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Background: Food access is a key social determinant of health for older adults at high risk of chronic disease and physical disability.
Methods: This cross-sectional analysis examined correlates of food access and the relationship between food access and food consumption characteristics in a sample of 316 late midlife women from Southeast Michigan in 2015-2016.
Results: Lack of food access, defined as access to self-perceived adequate grocery shopping resources in one’s neighborhood, was reported by 20.9% of women. Women who reported lack of food access were less likely to report making meals at home (p=0.02) and had less frequent consumption of fresh fruits (p=0.04), fresh vegetables (p=0.001), and lean meats (p=0.048) as compared to those that did not report a lack of food access (p=0.04, p=0.001, p=0.048). Being African American (OR: 2.49; 95% CI: 1.20-5.17) and experiencing economic stress (OR: 2.86; 95% CI: 2.53-5.33) were major correlates of reporting lack of food access.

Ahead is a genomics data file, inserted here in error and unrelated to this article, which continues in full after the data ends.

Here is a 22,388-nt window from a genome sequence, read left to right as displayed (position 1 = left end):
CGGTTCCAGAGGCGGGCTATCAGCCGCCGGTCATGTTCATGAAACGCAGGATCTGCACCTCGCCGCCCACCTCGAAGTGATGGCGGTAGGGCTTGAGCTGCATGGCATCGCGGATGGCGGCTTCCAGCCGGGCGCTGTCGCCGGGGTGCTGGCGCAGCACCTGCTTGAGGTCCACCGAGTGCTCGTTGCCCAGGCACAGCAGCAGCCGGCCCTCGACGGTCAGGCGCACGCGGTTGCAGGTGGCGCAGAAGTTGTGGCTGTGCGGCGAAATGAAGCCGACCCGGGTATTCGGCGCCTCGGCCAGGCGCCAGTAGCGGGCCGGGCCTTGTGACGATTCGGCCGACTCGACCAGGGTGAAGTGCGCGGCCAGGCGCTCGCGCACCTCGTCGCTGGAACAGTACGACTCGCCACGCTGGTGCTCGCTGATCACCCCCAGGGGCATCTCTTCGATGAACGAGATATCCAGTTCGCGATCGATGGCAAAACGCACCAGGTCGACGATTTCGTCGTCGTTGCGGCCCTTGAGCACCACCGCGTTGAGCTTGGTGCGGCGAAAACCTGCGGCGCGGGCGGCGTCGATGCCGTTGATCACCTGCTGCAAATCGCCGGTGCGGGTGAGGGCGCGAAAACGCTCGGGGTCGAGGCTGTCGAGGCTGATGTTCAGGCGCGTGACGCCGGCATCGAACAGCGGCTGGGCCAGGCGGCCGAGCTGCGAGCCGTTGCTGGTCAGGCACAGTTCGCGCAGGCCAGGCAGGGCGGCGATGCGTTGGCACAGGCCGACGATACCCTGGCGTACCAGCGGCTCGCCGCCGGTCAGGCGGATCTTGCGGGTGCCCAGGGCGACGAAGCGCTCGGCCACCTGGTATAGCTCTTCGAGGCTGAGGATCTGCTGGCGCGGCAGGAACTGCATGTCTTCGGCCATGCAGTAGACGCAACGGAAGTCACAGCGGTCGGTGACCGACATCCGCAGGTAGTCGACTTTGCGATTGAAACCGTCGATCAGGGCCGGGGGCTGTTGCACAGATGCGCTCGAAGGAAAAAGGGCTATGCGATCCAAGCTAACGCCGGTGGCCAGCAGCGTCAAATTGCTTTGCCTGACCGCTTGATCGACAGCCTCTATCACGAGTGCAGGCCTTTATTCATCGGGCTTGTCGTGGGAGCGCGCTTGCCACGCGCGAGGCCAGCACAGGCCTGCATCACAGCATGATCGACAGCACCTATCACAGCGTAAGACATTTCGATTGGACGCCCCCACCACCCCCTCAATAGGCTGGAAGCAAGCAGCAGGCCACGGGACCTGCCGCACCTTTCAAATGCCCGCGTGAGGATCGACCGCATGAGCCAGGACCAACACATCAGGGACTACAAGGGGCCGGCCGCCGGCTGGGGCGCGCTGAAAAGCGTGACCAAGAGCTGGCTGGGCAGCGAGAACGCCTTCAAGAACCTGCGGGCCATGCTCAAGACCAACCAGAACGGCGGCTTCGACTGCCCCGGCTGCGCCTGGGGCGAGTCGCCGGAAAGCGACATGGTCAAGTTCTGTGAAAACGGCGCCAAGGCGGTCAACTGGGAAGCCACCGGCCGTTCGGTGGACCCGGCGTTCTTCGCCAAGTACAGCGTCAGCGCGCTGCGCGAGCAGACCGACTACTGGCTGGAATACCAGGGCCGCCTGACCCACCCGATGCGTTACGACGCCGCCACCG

Conclusion: Interventions to improve food access for midlife women may help address differences in chronic disease risk associated with diet quality among racial/ethnic groups and across socioeconomic status.
Bassiouni, Sarah S.; White, Ebony M.; Karvonen-Gutierrez, Carrie; and Harlow, Sioban D.
"Lack of food access and food consumption patterns of late midlife women in southeast Michigan,"
Michigan Journal of Public Health: Vol. 10
, Article 8.
Available at: https://scholarworks.gvsu.edu/mjph/vol10/iss1/8